I found this area to be breathtakingly beautiful, with large rock banks and three different golden isolated beaches hidden from view. Denver and I swam at all three beaches and explored the tidal pools. The vegetation was fascinating. Much we didn't recognise, but we saw Bromeliads and orchids, airplants and several varieties of palm trees. We were lucky enough to see a toucan and two green parrots, and listened to their screeching. We also saw many pelicans swooping and diving to catch their dinner and lots of cormorants. As we headed back to Puddytat we were lucky enough to see our second sea turtle, who watched us for a while and then dove, exposing it's beautiful back.
Our friends decided to sleep out on the trampoline, under the stars. It was a lovely night..and I think they had a really good nights sleep.
Wednesday Morning we were soon sailing/motoring again with Claire at the helm. We are teaching them how to handle the boat. Our destination today is a spot on Isla Del Ray. It's supposed to have a good forest and a pretty river, going by the photo's in the guide book. The bay is called Bahia San Telmo. We dropped our anchor in the part of the bay where the Rio Cacique river emerges into the sea.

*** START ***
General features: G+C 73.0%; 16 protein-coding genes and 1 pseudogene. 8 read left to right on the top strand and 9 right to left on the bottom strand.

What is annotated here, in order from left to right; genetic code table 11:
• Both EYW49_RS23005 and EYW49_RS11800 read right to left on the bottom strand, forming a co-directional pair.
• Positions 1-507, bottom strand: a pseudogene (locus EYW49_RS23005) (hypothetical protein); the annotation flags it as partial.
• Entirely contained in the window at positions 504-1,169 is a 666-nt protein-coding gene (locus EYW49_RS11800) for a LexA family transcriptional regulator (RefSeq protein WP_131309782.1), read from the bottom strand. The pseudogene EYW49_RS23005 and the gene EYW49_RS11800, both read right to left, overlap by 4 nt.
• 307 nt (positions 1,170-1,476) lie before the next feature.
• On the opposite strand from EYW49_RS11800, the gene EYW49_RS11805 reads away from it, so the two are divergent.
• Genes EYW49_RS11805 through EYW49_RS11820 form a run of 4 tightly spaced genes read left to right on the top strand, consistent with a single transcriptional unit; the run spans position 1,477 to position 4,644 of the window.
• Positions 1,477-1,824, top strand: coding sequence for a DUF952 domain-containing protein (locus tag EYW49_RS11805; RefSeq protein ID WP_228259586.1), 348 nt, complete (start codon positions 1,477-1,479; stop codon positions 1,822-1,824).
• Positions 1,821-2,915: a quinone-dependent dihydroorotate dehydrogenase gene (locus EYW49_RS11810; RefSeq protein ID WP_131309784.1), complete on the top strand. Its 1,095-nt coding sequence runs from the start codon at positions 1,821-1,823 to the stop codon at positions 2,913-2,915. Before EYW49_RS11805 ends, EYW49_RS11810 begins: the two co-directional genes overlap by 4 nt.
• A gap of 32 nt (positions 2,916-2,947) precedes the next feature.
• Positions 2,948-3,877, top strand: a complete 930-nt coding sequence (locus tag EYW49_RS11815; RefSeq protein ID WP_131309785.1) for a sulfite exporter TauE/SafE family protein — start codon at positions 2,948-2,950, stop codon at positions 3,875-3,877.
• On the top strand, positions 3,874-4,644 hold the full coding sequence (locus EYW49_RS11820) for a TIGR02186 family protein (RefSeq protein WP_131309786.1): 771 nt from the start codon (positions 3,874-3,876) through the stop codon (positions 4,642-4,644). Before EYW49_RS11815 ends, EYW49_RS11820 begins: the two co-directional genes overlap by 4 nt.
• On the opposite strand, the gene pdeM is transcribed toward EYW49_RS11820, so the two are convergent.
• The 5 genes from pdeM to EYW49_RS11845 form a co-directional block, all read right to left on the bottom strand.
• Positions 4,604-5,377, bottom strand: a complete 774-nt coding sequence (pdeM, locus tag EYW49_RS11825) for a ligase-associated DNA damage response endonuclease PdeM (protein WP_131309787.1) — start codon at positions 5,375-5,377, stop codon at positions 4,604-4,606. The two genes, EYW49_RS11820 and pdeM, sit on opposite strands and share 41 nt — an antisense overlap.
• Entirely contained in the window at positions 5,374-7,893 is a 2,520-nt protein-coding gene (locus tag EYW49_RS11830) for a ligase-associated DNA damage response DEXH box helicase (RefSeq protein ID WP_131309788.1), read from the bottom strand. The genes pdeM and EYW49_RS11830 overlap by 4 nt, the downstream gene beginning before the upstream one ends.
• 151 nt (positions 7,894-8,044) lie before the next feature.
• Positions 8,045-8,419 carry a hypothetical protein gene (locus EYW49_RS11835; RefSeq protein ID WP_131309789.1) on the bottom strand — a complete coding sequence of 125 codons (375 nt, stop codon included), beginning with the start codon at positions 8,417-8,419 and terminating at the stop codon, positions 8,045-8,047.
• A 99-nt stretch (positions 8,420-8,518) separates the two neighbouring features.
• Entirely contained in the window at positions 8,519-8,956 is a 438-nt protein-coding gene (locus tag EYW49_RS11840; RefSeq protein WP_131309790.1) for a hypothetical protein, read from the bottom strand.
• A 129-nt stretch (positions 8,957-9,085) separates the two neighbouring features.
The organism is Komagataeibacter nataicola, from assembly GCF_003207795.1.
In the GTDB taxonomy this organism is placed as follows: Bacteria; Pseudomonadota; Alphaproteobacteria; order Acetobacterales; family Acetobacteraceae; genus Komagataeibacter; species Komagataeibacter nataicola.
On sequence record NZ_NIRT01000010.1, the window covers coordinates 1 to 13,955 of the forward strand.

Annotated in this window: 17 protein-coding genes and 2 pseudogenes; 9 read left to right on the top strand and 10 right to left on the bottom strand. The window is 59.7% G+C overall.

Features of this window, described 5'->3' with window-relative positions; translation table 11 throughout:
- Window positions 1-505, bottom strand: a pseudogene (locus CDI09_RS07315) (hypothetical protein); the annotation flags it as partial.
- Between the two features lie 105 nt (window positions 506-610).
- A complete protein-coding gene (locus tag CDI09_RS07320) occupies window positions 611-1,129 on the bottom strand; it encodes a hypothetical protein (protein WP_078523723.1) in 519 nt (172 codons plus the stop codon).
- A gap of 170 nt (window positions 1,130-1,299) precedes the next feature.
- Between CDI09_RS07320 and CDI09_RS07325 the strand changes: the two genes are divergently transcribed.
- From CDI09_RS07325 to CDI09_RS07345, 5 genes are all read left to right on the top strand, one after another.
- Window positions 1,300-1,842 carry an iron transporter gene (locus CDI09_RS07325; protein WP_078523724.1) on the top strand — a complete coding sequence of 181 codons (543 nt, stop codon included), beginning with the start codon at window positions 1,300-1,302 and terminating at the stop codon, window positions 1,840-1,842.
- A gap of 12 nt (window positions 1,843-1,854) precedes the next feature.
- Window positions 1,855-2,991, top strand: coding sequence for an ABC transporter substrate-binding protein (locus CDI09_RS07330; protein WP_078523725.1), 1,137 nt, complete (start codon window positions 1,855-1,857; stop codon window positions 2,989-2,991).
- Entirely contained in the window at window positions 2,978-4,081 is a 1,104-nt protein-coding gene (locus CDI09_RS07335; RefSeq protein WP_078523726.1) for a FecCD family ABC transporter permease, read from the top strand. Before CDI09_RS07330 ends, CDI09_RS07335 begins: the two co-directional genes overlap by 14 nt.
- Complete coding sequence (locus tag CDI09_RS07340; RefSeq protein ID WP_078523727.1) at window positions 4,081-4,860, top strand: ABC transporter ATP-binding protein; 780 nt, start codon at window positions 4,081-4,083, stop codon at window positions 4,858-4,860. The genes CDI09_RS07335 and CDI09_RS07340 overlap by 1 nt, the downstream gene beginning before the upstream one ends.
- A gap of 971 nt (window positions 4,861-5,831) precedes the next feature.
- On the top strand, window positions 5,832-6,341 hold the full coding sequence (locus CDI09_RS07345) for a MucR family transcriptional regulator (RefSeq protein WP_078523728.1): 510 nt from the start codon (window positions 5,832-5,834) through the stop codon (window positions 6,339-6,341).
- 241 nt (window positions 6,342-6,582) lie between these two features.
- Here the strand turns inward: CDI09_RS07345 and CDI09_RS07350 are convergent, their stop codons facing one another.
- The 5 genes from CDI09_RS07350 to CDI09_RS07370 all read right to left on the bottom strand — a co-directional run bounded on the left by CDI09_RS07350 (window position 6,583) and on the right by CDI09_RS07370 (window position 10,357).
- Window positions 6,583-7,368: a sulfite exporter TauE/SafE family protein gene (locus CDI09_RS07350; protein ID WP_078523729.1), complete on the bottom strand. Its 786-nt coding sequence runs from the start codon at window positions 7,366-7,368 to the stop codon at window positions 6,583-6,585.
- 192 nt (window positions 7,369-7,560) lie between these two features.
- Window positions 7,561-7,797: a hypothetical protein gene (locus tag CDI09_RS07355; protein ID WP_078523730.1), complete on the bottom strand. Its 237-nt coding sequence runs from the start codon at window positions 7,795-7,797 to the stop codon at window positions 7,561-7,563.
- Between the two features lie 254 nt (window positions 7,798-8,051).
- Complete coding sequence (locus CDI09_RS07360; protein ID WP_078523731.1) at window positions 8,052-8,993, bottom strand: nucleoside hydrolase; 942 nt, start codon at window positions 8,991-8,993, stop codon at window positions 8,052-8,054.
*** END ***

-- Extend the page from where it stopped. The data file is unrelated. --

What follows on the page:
|Anchored in Bahia San Telmo|
|Claire and Denver..getting good at this..|
We decided to go ashore..all of us. David and I went in the Limo and Claire and Denver went in the Kayak. The waves crashing onto the beach looked rather high and steep, but we decide to go anyway. Claire can fill you in here...ha ha their experience was quite something.....
Denver decided our best bet was to get ahead of the wave, paddle as fast as we could to catch it, and surf it into the beach. Unfortunately there was a big undertow, and as the wave broke, we ran out of water, the kayaks nose plunged 3 feet straight down into the sand, where it lodged itself and catapulted Denver and I 180 deg and we got dumped...big time. Both of us lost our sunglasses, and Denver fortunately didn't break his neck because he did land on his face. We staggered up hauled the kayak up onto the beach and then rushed to help Sylvie and David before they got tumbled too.